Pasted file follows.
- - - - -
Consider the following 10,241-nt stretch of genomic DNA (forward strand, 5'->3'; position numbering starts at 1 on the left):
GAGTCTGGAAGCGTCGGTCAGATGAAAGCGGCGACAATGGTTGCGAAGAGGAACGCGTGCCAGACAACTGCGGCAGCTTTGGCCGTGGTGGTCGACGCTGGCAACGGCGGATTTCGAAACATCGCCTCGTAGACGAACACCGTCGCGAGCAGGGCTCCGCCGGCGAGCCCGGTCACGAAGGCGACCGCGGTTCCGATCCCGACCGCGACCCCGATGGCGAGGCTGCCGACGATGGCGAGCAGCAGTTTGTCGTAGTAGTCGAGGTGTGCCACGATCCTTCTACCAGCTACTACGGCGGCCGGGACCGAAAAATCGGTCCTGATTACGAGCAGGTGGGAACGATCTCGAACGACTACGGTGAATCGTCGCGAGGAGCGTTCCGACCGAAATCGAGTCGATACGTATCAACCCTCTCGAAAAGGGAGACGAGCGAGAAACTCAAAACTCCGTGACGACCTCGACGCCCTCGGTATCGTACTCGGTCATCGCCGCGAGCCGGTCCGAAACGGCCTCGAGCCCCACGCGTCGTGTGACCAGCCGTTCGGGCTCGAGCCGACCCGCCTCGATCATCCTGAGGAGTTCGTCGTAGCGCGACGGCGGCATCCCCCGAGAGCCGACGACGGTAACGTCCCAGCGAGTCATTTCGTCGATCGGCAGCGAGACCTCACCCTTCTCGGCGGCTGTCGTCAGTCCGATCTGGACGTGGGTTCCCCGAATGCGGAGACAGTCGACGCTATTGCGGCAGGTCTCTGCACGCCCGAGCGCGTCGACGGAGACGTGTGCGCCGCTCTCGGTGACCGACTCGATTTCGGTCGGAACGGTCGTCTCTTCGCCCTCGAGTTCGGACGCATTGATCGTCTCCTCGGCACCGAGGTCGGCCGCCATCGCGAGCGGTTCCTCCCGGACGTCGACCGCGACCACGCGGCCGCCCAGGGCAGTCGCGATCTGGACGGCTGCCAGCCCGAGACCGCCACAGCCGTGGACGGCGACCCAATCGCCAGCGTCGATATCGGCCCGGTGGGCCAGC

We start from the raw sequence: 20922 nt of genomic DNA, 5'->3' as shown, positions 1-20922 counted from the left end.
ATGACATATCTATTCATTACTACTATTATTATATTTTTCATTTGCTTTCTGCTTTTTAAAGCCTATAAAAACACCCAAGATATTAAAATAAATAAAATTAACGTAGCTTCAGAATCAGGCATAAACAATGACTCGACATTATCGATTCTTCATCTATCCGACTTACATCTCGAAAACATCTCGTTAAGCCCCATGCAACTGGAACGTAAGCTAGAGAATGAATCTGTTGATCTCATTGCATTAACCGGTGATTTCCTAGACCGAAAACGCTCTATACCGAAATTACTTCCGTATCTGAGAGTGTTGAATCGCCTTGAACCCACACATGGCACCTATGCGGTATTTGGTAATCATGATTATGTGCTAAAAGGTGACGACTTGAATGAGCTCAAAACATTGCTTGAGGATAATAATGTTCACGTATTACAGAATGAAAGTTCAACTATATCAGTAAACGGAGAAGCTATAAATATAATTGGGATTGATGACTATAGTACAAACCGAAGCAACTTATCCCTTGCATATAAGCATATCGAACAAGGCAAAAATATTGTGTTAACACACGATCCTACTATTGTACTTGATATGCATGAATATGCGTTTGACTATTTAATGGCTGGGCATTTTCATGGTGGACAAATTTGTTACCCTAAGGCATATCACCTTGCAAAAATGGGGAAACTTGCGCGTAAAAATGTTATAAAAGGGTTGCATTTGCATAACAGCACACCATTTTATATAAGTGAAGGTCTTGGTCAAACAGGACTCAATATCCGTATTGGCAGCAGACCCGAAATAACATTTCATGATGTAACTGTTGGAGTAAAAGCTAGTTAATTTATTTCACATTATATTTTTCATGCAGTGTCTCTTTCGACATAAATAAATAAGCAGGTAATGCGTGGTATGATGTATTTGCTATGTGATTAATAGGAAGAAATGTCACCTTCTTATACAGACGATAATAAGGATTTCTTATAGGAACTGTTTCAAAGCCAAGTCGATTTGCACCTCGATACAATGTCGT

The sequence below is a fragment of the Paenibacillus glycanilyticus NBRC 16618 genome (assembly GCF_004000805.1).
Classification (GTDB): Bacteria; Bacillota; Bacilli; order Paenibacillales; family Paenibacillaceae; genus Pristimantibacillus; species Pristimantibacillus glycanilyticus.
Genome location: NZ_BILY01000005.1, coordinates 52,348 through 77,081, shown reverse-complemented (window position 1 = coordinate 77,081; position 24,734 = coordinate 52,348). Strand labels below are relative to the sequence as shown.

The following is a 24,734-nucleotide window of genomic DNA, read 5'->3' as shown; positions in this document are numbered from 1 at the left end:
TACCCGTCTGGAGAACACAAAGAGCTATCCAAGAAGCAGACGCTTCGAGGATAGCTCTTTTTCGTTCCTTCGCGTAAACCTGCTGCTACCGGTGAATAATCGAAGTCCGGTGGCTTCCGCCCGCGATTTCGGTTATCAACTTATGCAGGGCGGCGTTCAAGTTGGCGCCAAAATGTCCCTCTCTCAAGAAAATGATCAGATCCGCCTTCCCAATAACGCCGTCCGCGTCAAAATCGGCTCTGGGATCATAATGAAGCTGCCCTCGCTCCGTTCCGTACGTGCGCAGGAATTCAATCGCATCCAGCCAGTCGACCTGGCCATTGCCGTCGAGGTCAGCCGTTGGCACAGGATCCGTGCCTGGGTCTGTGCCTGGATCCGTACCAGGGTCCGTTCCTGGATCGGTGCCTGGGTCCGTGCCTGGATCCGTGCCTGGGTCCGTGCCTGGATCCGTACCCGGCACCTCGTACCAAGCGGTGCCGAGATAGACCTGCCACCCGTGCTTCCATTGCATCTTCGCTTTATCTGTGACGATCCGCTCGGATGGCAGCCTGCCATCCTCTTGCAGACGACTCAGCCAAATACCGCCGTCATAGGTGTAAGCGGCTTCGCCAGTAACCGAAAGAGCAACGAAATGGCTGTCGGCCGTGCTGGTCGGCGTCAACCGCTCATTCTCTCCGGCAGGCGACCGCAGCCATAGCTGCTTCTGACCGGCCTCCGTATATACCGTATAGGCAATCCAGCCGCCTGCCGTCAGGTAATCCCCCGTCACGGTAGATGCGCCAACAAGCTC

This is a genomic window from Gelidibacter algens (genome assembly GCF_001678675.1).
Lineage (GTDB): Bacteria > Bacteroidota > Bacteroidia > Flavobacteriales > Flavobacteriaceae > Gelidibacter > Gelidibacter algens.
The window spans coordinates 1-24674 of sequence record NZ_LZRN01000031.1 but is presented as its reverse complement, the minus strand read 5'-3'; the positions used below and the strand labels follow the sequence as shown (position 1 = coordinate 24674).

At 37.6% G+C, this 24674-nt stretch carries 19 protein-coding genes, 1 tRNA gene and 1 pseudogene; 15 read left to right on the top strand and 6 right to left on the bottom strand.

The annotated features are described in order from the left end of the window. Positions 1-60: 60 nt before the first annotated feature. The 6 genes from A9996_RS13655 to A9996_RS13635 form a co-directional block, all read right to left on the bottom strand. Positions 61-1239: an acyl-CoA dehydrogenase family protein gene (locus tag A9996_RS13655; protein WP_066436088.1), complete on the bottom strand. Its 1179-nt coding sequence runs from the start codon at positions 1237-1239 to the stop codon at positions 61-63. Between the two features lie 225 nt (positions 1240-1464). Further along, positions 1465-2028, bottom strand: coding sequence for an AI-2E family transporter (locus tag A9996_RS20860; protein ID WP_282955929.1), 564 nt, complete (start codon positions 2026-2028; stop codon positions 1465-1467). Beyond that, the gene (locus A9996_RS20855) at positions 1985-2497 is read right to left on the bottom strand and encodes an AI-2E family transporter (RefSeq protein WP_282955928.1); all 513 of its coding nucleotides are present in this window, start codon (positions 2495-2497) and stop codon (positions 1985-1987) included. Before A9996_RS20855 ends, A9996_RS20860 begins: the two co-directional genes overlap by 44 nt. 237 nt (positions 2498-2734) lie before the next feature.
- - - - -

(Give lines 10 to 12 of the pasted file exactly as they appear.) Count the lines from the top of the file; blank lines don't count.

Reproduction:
This is a genomic window from Gelidibacter algens (genome assembly GCF_001678675.1).
Lineage (GTDB): Bacteria > Bacteroidota > Bacteroidia > Flavobacteriales > Flavobacteriaceae > Gelidibacter > Gelidibacter algens.
The window spans coordinates 1-24674 of sequence record NZ_LZRN01000031.1 but is presented as its reverse complement, the minus strand read 5'-3'; the positions used below and the strand labels follow the sequence as shown (position 1 = coordinate 24674).